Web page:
“I have never met an animal I didn’t like. On the other hand, there are plenty of people I hate.” – Me.
Anyone who has read these posts should know a few things about me by now. First, I love animals. Second, I have definite opinions about the law and related issues. Third, I am not shy about sharing them.
I mean come on, in the last couple of weeks, I’ve expressed my displeasure with the United States Supreme Court and the New York City police commissioner (among others).
So it may come as a surprise that I’m blogging about something that I actually agree with. Specifically, I am applauding Alaskan lawmakers who are trying to break with legal tradition by viewing pets as something other than personal property.
According to a recent KTUU report, state legislators are pondering a proposed rule that allows for the “protection” of pets when their caretakers are getting divorced or are embroiled in domestic violence. If enacted, the law would:
- Change the existing regulations so owners of animals confiscated due to neglect or cruelty would have to pay their cost of care through “bond or other security.”
- Revise current domestic violence measures to let courts include animals, and their temporary care, when issuing protective orders.
- Tweak the divorce and marriage dissolution statutes now on the books so animals’ “well-being” is taken into account in court decisions regarding ownership or joint ownership.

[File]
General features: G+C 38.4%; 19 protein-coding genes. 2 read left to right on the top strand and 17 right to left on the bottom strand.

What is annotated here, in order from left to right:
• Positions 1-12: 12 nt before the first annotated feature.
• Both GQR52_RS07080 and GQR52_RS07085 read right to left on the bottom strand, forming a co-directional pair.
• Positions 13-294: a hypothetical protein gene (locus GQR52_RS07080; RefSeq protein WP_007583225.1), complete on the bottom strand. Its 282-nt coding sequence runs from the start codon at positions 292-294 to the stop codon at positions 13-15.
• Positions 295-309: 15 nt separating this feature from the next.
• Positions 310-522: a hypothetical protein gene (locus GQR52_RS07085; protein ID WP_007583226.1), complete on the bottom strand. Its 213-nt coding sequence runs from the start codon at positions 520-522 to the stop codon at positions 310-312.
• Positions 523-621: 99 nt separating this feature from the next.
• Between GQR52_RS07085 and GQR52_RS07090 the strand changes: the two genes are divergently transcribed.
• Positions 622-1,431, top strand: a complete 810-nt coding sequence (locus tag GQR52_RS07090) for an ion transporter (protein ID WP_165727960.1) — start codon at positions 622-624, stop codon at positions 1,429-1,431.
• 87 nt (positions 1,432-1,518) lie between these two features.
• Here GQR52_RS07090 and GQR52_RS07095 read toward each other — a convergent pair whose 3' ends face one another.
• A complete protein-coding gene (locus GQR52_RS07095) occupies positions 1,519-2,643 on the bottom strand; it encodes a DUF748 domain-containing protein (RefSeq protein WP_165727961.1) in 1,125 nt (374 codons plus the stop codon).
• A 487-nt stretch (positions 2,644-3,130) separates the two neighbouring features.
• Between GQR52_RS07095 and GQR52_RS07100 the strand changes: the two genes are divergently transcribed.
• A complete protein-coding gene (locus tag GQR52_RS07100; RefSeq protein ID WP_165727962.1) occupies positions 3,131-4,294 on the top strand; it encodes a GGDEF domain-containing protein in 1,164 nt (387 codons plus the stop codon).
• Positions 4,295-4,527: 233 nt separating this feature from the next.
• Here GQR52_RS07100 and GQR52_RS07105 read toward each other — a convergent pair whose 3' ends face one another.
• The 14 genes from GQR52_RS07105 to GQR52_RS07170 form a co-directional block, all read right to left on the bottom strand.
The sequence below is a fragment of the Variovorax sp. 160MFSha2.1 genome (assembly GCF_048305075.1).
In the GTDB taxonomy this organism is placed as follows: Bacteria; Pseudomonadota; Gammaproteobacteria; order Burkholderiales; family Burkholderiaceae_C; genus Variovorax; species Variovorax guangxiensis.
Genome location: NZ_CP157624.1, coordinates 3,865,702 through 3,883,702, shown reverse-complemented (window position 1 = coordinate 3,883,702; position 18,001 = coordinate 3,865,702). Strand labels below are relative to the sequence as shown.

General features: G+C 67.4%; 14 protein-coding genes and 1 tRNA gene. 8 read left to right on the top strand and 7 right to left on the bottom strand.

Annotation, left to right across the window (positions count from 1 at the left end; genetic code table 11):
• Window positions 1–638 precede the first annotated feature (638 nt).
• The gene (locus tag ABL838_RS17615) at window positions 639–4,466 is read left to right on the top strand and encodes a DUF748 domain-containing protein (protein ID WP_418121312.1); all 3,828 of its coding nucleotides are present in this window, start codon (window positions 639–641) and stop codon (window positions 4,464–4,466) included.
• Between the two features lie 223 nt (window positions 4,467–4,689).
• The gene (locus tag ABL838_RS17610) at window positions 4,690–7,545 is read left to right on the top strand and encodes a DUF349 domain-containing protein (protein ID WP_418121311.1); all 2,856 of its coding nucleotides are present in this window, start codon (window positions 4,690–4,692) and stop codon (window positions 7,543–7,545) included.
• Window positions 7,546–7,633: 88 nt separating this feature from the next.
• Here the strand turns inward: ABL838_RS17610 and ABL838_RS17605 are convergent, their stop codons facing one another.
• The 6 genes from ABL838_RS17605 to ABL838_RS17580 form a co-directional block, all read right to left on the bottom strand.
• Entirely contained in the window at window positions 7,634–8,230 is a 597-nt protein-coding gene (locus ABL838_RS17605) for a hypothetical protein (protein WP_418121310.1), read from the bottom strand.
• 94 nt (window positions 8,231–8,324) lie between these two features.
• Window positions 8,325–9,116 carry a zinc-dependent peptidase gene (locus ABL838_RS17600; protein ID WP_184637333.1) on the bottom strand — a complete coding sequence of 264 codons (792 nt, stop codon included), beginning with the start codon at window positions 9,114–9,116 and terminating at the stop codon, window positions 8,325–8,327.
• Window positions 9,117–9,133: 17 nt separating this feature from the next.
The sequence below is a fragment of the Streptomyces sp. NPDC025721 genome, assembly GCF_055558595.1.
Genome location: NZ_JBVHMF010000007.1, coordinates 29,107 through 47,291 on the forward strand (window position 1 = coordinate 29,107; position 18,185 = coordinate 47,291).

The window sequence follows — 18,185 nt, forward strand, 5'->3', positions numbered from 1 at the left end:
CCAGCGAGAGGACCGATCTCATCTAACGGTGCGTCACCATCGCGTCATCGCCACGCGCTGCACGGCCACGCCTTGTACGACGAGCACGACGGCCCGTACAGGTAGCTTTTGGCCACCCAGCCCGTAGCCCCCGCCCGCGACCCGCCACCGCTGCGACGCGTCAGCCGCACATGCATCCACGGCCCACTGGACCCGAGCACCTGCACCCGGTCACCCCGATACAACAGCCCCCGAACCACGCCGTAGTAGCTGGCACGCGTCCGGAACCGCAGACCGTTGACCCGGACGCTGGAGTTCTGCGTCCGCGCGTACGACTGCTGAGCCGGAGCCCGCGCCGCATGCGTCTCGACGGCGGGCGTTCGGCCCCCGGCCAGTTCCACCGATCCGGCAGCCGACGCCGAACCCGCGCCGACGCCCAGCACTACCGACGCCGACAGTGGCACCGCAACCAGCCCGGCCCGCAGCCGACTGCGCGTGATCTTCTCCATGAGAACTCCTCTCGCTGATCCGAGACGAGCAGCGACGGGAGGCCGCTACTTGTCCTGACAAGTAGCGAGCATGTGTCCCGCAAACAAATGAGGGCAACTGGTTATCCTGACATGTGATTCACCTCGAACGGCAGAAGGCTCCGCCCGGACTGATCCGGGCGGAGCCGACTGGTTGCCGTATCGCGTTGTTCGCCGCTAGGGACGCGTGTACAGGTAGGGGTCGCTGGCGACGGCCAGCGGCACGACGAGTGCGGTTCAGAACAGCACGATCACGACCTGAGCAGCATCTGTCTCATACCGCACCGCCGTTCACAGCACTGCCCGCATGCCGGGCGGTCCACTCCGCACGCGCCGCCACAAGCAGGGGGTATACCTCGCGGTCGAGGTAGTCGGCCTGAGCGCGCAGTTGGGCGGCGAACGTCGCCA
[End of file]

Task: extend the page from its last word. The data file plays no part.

“Pets are often considered part of a family and the courts should be able to consider their well-being,” said Rep. Liz Vazquez, who co-sponsored the bill. “This legislation will make it more difficult for a pet to be used by an abuser to keep a victim from reporting that abuse.”
Now from what I’ve read, some Alaskans — who are understandably more pragmatic about animals than those of us who live elsewhere — question the wisdom of this legislation. Apparently they believe other issues deserve a higher priority.
While I fully endorse the proposal, I also understand why some might question it. In particular, I understand why some might mock the idea that courts should be allowed to consider an animal’s “well-being.” Those most likely to do so are the types of people who question the extent of animal intelligence, scoff at the suggestion that the average dog or cat has any self-awareness and shudder at the application of human emotions to our pets.
Personally, I don’t know what goes on in the space between my cat’s ears. But here’s what I know for sure: Eli is smart, sensitive and loyal, among other things. To me he is much more than personal property. He is my best friend. And if anything, I “belong” to him.